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Emily_V : How a speeding car can ruin your weekend plans
Diary entry posted Sun 4:03pm 4 November 2018

It was Friday evening, and I had left the grocery store after buying snacks and food for a relaxing weekend. I had already said goodbye to my boyfriend, who was catching a train out of town. I had crossed one lane of traffic and was standing on a tram platform, waiting at the crosswalk to continue the rest of the way across the street. I looked to my left, the route was clear. To my right, a car stopped and gestured for me to cross. As I took my first step, WHACK. I was violently knocked by a car speeding by. My immediate thought was “this is how I die, of internal bleeding on the street.” I don’t remember how I fell or any pain, just incredible disbelief and shock. I remember hearing people cry out in shock as well. I rolled over, with my knees bent in front of me, and placed my feet on the ground as if to stand. Immediately my right leg buckled and flopped to either side in a VERY unhealthy way. At this point, people had gathered, they were asking me if I was ok. I repeated over and over “call for help. call for help.” I quickly felt very calm. I assessed my body. I had a broken leg. The rest of me was ok. Surprising ok. I held my thigh with both hands and supported my wobbly right foot with my left foot under the heel. I started shaking aggressively. A man asked me if my head hurt, if I felt like vomiting, if I had lost consciousness. I thanked everyone for helping me. A woman named Vera was holding my hand, stroking my head, supporting my back as I sat. Someone handed me my phone, which had flown out of my pocket. It wasn’t broken, only the back came off and the battery was out. I put the battery in and turned it on and called my boyfriend. “I’ve been hit by a car.” He said later I sounded so calm he thought at first I was fine. I told him my leg was broken. He got off the train 30 seconds before it left the station and started coming to the scene. The police arrived, and after 15 minutes in total, the ambulance as well. It felt like a looong time, and my leg was starting to hurt in a way that felt unbearable except I was bearing it because there was no other option.

The ambulance men asked me if he could cut my pant leg and I said yes, of course. He cut the leg up the front from ankle to knee. I heard people gasp in disgust, or shock, I looked away. I saw a glimpse of my ankle, saw the strange blotchy purple color it had become. The ambulance men were very kind, efficiently moving my leg to the air splint. They pressurized it, my pain was slightly reduced. They put a neck brace on me and loaded me on the stretcher. I thanked everyone again, especially Vera. She kissed my forehead and wished me good luck. In the ambulance the pain started intensifying once again, expanding.. my leg felt too small to contain so much pain, it felt like it was a vortex. I wanted to physically move away from the pain but it was attached to me. I understood why injured animals seek solitude. I continued to shake violently as an IV was put in my arm. I asked what it was; it was hydration. I didn’t know I could have asked for pain medicine, so I didn’t. I was quiet and focusing on calm.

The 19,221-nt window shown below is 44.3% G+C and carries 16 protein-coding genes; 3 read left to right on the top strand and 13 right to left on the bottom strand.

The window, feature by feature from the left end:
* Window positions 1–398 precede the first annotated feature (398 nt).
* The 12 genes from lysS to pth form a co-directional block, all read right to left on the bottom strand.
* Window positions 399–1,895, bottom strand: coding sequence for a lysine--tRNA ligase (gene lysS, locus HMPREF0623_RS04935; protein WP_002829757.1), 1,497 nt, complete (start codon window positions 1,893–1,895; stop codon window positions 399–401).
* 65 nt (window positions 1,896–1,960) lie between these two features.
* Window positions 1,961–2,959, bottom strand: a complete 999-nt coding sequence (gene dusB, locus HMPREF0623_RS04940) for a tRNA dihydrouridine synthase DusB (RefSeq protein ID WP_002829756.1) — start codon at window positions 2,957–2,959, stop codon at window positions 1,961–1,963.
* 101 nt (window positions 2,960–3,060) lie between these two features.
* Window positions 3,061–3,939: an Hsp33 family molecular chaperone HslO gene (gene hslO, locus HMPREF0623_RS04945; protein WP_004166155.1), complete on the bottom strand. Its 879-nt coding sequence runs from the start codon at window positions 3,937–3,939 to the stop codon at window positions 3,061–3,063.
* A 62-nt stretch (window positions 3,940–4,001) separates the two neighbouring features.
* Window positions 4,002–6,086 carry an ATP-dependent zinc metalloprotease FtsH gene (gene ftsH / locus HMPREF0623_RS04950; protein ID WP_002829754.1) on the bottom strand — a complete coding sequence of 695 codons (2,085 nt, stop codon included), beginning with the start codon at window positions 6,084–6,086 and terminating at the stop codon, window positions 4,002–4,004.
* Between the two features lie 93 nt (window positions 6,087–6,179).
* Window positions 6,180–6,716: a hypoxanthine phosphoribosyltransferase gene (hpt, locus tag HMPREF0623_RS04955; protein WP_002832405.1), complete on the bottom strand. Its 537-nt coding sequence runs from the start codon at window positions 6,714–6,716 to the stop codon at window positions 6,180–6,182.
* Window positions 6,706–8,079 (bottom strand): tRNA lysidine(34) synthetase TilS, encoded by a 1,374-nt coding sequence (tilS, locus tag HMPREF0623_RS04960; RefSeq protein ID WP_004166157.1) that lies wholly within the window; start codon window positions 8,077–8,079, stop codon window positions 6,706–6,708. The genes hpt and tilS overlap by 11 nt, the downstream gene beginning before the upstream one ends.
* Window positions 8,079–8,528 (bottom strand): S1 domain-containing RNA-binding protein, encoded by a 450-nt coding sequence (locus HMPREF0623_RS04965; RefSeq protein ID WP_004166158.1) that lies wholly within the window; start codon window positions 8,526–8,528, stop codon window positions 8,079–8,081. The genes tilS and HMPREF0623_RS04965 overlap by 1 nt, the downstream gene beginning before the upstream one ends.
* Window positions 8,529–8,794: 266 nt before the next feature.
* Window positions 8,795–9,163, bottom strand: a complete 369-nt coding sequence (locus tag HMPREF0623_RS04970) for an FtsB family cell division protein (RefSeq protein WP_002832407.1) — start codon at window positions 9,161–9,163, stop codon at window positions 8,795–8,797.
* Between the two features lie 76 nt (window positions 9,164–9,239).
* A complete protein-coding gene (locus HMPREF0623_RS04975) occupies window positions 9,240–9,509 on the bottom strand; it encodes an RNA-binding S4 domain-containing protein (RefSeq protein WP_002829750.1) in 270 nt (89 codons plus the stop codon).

The police came onboard and asked me what happened. I couldn’t really explain much. I was crossing. I was hit. I still don’t understand.

My boyfriend came in the ambulance. My stoicism cracked. The pain felt horrific, burning, hot, pressurized. Expanding infinitely beyond the confines of the leg, the stretcher, and the ambulance. I didn’t want to cry, I needed to be calm or else everything would fall apart. The ambulance men told my boyfriend he couldn’t ride with us, so he said goodbye and headed to the hospital separately. The ambulance finally started to drive, siren on. Every bump magnified in my broken leg. The ride was short and soon I was whisked inside. I was aware that there were a lot of eyes on me as I was wheeled by the waiting area, still shaking hard with shock. I imagined how my crisis looked to strangers.

I met the doctor briefly. He was comforting. They decided to remove my shoes. The pain was incredible, awesome, sizzling with heat. My leg clonked gruesomely as they slowly inched the unlaced shoe off my broken leg. I saw how much blood had soaked into my sock and both shoes. I was surprised, I wondered how much I was bleeding in the plastic air cast. For some reason, I kept imagining the blood beading on the plastic material.